Sunday, August 16, 2009

The Voice Of McDonald’s, Dairy Queen and The Grove.


Every blog, tweet, television spot or press release speaks in “the voice of the brand.” But who is the voice of the brand? The CEO sets the vision and the tone of a company, but rarely the voice. The founder sets the heritage which is a part of the voice, but Ray Krok would be flipping his current real estate if he saw the voice of his brand today. Is it the CMO, the brand manager, the advertising/digital/PR/media agencies, or some copywriter in a cube?


The truth is, it’s none of these people and all of these people. A company or brand isn’t one person or a logo, it’s every interaction a consumer has with the company. You might have the best CEO or marketing person ever, but if the woman behind the counter is chewing gum, with dirty fingernails, and an attitude most Yankee fans would find abrasive then the voice of the company plain sucks.


Social media works mainly in the same way. Plenty of people believe the only one who can write a blog about a brand is the head of the company. I don’t believe this is true. There are plenty of great people in and out of companies that can write about the culture, the passion, the fun, the quality and the products of a company. It’s how a business handles all these voices that matters.


There are a bunch of McDonald’s blogs. The official blog is the corporate do-good, responsibility blog crmcdonalds.com. The McChronicles.com talks about the food’s nutrition or lack there of. An employee blog called McDonald’s Talk narrates the life and times of a new employee. McDonaldsblog.com has one post “Come on McDonald’s--get your act together.” As a McDonald’s fan (Mmmmm, french fries) and stock holder (oooh, dividends), I agree, get your act together.


Dairy Queen, on the other hand, seems to understand that the brand is owned by everyone that wants to be a part of the conversation. They have the fan page, the blog, the twitter page, and more. Each update gives a bit of entertainment, or deals, or good information for the customers. The result is that they have 177,000 fans, over 2,000 comments, and truckloads of tweets--almost all positive. Bravo to the CMO, the agency, the copywriter, whomever else, etc.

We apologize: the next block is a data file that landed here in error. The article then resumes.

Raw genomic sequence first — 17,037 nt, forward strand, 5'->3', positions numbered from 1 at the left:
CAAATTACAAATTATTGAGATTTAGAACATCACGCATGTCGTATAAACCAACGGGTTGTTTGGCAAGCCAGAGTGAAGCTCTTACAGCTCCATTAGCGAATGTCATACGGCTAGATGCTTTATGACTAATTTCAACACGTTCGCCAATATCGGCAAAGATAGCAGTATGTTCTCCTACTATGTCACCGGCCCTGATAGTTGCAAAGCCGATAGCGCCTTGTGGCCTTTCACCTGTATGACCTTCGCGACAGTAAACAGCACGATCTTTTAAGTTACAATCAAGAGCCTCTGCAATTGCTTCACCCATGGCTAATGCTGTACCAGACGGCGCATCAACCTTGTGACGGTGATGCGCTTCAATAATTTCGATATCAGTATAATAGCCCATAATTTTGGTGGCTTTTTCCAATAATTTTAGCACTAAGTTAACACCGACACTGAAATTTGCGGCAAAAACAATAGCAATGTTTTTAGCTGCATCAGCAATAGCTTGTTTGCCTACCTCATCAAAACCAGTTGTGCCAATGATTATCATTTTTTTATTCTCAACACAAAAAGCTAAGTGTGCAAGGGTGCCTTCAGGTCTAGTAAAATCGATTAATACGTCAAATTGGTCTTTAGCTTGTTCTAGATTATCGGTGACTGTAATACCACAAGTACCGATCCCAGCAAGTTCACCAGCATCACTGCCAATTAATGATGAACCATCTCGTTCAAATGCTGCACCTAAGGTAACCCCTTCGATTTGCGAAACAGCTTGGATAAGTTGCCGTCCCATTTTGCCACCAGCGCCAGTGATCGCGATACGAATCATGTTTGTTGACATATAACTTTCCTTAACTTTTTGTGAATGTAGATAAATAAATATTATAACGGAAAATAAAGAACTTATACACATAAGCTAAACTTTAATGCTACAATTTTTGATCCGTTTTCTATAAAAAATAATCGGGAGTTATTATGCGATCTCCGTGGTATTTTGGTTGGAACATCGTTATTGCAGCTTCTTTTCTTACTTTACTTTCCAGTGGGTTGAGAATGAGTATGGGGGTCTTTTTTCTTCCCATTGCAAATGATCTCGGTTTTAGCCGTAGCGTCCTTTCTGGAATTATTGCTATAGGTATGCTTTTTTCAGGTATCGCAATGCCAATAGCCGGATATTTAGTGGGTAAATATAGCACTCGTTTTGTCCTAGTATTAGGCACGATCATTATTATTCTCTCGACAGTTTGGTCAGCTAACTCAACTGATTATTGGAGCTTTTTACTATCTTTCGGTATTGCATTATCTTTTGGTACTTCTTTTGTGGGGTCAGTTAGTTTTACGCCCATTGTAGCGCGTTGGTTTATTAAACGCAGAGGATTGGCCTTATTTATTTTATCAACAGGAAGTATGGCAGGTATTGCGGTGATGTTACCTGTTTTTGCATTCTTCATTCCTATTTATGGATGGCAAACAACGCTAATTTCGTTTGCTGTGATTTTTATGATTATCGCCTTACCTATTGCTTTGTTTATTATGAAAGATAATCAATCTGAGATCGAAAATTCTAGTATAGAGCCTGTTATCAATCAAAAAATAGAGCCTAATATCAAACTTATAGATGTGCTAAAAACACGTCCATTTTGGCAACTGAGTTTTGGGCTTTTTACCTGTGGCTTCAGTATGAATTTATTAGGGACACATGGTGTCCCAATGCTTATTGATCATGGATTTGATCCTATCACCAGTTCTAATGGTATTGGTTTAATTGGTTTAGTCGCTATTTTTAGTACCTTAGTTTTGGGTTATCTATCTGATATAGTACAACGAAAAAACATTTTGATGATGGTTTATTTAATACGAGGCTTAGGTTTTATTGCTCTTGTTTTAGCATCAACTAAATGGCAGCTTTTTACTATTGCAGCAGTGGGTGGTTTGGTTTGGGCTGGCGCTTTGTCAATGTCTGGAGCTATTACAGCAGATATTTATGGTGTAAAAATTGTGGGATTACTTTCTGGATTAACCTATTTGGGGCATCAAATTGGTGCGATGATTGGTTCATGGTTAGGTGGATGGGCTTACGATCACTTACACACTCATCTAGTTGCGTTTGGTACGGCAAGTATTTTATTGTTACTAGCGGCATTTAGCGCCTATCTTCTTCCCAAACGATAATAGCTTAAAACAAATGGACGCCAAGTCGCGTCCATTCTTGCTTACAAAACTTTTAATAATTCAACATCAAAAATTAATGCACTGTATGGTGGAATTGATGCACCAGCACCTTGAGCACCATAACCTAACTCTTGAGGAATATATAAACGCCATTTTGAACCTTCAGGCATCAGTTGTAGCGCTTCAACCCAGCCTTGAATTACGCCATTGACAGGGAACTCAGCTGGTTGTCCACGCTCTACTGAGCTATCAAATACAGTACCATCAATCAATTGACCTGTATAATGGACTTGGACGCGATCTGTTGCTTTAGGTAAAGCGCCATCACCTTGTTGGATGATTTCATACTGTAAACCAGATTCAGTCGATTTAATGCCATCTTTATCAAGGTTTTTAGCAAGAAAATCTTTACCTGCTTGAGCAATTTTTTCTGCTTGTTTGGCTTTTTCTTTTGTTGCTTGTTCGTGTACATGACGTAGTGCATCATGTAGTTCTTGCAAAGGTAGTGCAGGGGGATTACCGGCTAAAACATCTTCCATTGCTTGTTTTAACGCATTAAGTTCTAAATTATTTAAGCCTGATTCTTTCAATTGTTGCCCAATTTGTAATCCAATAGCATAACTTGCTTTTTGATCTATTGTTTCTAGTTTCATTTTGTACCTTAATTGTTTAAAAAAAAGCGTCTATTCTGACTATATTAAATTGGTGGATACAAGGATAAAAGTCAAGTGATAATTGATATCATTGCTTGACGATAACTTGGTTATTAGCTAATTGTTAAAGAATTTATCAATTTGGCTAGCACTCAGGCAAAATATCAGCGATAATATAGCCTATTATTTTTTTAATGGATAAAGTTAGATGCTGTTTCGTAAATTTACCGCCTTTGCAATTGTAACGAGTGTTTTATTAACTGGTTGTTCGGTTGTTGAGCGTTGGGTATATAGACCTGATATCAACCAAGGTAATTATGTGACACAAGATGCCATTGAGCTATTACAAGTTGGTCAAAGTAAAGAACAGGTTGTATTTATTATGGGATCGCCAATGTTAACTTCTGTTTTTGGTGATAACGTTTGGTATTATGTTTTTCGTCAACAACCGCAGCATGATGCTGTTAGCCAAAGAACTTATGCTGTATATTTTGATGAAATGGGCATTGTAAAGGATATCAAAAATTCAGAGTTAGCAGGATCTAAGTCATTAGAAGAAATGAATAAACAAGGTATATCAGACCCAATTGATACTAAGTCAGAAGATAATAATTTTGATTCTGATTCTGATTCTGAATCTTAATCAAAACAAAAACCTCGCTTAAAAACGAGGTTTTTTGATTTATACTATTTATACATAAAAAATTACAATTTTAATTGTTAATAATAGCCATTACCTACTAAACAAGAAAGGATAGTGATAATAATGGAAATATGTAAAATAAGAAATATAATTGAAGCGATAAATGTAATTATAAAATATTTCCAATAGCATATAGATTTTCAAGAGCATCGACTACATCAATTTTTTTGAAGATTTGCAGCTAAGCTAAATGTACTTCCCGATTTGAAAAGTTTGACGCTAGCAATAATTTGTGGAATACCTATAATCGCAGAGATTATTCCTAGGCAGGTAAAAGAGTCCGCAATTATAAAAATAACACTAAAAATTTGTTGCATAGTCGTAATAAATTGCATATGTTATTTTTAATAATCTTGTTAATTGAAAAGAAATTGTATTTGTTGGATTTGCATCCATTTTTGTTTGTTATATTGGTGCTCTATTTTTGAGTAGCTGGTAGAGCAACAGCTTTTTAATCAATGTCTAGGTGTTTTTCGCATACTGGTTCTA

So, what about my favorite neighborhood mom and pop restaurant, The Grove. They’ve got a friendly crew serving lunch and dinner. The nachos and wings are fabulous. The owners are behind the bar with a smile and small talk about college football. I would love to put all that into a podcast and broadcast it. That is the voice of their brand. It’s everywhere around their restaurant and should be on twitter, facebook, YouTube and their blog.


The only one who isn’t setting the tone, diction, color and wit that makes a brand unique is a company not speaking. Two things happen to that silence, it’s either filled by someone else or it’s forgotten.

2 comments:

Chris MacDonald, Ph.D. said...

I would think this would vary from brand to brand. In some cases, a brand's image simply emerges as the net result of a lot of people's behaviour. In other cases, brands are carefully managed.
As for authorship, I think it also has something to do with what people are expecting: I wouldn't expect the Ford blog to be written by the CEO, but I would expect Jay-Z's blog to be written by him. After all, Jay-Z is a one-man brand, and his fans expect a kind of authenticity from him.

David Cohen said...

You bring up a good point. When the brand is a person, their voice is the brand. Yet, I don't expect Jay-Z to necessarily write every song on his album. That doesn't make it less his. It's still in his voice, his message and is taken as his song. Look at the publishing industry. Lance Armstrong's auto-biography "It's not about the bike" was written by Sally Jenkins. She was credited, but the question is, does that make it any less Lance Armstrong's message.

Thanks for the debate.